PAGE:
Detroit--Here's another nifty electronics-based safety
technology shown last week at Ford's "Cleaner, Safer, Sooner" event. Based on
sensitive geophone technology developed by the Department of Energy's Oak Ridge
National Laboratory, Ford's SecureCar system detects the heartbeat of any person
or pet left in a car after it is locked.
According to Sam Ebenstein, staff technical specialist at the Ford
Research Laboratory, two moving-coil/magnet micro-accelerometers pick up
vibration signals. These are then filtered and an algorithm looks for a
heartbeat pattern. Thus vibrations such as from traffic, construction, or wind
are eliminated. The system is sensitive enough, he notes, as to have detected
the presence of someone leaning on the car or a person in a heavy vehicle such
as a truck or fire engine fully tanked with water.
In operation, the system would be activated when the driver locks
the car. After a few seconds, the system determines if someone has been left in
the vehicle. If a heartbeat is detected, the alarm could be sounded or the key
fob vibrated (the exact final operation mode is still to be determined). If no
person or pet is detected, the system shuts down to preclude an alarm from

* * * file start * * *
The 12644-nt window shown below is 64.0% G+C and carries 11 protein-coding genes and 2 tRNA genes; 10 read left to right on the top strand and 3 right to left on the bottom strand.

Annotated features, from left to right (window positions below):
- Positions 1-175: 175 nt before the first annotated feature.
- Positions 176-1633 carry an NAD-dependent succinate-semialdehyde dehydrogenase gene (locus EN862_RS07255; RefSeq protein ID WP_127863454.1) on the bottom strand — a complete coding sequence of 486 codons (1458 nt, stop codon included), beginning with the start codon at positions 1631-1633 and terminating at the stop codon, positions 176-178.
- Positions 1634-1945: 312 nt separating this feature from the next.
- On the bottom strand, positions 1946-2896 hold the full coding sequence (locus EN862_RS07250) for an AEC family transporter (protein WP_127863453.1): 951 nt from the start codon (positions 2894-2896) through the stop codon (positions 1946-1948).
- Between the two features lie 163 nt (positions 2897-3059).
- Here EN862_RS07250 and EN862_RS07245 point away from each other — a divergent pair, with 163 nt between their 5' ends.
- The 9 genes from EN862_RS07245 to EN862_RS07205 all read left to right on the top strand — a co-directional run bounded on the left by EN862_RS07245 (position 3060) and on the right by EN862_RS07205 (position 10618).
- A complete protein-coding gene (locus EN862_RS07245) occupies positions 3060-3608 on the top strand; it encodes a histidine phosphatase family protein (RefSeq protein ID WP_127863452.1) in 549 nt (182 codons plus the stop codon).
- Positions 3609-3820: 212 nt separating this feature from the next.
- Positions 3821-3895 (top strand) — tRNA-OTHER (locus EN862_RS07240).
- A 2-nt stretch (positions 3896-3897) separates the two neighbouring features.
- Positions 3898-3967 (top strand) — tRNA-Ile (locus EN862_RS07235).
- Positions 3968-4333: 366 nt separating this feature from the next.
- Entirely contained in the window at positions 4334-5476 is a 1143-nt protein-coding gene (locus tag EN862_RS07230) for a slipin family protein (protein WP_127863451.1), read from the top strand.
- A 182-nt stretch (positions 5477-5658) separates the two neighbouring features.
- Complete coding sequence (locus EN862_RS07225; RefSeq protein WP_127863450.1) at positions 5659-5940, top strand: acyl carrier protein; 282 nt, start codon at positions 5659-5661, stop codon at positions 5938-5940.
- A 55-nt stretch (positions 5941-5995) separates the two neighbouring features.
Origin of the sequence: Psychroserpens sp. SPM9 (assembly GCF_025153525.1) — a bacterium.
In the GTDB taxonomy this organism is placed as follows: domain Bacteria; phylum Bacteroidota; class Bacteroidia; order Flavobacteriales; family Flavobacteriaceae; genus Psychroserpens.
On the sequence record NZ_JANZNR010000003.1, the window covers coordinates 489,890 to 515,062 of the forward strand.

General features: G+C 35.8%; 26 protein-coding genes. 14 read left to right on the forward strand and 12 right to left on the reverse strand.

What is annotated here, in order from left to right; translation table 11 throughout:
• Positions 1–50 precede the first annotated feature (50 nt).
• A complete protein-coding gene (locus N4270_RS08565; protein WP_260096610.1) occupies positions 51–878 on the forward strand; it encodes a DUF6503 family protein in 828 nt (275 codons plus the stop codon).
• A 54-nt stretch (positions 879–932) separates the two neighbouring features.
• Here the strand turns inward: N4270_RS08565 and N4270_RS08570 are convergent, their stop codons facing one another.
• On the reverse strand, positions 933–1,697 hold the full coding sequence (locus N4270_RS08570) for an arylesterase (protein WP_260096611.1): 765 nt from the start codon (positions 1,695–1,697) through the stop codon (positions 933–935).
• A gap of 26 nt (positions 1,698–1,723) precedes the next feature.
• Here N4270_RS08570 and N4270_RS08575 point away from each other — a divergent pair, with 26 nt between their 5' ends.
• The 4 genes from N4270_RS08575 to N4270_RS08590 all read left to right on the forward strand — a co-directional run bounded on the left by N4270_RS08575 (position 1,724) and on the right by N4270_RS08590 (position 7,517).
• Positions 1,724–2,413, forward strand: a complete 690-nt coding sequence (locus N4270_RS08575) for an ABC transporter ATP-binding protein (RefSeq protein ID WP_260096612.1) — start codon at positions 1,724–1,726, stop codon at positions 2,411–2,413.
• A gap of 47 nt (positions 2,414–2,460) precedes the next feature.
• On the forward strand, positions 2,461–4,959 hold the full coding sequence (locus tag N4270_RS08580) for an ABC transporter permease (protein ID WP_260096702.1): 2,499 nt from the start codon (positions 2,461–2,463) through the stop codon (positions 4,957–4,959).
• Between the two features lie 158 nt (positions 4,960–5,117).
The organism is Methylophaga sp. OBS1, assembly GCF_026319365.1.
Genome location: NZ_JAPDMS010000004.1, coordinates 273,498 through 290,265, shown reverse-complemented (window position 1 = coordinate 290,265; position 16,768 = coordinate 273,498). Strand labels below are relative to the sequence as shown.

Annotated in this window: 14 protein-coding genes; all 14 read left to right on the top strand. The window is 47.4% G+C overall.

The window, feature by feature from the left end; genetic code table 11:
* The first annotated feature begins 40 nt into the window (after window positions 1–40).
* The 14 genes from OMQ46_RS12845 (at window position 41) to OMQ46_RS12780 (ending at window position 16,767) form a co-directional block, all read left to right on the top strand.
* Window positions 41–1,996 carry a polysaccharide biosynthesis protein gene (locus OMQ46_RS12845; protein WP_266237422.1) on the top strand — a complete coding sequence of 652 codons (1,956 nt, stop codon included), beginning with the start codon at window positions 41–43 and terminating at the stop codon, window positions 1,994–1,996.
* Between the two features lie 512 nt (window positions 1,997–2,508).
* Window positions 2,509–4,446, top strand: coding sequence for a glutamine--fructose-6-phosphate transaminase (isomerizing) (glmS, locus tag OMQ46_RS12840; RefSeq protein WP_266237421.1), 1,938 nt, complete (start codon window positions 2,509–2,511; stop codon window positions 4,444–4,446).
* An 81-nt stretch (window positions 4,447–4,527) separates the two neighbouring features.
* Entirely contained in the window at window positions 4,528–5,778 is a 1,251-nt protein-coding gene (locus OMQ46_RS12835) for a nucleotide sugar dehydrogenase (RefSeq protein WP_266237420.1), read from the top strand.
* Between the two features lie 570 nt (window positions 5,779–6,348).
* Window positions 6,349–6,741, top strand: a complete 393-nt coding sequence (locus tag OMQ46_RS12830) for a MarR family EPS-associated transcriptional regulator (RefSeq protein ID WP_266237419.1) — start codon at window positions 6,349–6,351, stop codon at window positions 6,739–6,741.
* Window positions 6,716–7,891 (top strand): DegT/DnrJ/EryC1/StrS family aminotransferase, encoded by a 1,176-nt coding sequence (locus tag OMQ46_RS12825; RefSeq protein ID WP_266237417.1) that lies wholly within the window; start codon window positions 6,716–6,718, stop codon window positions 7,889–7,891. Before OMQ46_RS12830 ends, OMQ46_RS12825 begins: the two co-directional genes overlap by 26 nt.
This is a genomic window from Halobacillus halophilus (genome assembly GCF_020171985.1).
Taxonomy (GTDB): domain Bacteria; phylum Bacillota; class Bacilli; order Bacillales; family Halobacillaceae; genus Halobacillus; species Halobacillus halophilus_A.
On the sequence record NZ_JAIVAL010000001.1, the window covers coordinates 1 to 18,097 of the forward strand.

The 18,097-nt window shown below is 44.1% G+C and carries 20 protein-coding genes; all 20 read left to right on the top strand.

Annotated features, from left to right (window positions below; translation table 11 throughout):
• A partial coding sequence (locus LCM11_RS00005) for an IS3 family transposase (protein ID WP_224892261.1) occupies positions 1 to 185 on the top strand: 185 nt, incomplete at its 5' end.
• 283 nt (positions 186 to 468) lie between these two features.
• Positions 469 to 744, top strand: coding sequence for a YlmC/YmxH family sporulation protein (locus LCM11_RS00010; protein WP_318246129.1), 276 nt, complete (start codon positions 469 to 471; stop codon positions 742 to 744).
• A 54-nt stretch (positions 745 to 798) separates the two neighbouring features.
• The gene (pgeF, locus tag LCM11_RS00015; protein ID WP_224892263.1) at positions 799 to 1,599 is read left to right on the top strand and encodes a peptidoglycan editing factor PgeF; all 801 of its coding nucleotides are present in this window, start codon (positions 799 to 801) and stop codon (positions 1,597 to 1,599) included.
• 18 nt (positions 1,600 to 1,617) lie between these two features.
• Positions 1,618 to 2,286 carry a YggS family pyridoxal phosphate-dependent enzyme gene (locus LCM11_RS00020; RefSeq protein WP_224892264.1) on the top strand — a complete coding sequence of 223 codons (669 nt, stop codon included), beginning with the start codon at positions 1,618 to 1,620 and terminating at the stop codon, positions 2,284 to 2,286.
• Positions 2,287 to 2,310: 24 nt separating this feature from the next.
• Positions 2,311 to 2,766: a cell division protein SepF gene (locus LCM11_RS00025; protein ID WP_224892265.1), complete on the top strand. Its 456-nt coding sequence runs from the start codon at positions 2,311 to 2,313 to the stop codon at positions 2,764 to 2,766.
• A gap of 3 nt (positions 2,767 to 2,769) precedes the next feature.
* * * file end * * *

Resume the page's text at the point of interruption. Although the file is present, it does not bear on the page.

someone leaning on the car. Upon returning to the vehicle, when the driver
remotely activates the unlocking system, heartbeat-detection is again done to
search for a possible intruder lurking in the car. If a presence is detected,
the driver would receive a silent indication not to proceed to the vehicle.
Ebenstein says the Ford engineers are determining the best sensor
to stand up to the automotive environment (including pulses to 40g), where best
to place the sensors on the vehicle frame, and how to minimize false alerts.
Truchard will be presented the award at the 2014 Golden Mousetrap Awards ceremony during the co-located events Pacific Design & Manufacturing, MD&M West, WestPack, PLASTEC West, Electronics West, ATX West, and AeroCon.
In a bid to boost the viability of lithium-based electric car batteries, a team at Lawrence Berkeley National Laboratory has developed a chemistry that could possibly double an EV’s driving range while cutting its battery cost in half.
For industrial control applications, or even a simple assembly line, that machine can go almost 24/7 without a break. But what happens when the task is a little more complex? That’s where the “smart” machine would come in. The smart machine is one that has some simple (or complex in some cases) processing capability to be able to adapt to changing conditions. Such machines are suited for a host of applications, including automotive, aerospace, defense, medical, computers and electronics, telecommunications, consumer goods, and so on. This discussion will examine what’s possible with smart machines, and what tradeoffs need to be made to implement such a solution.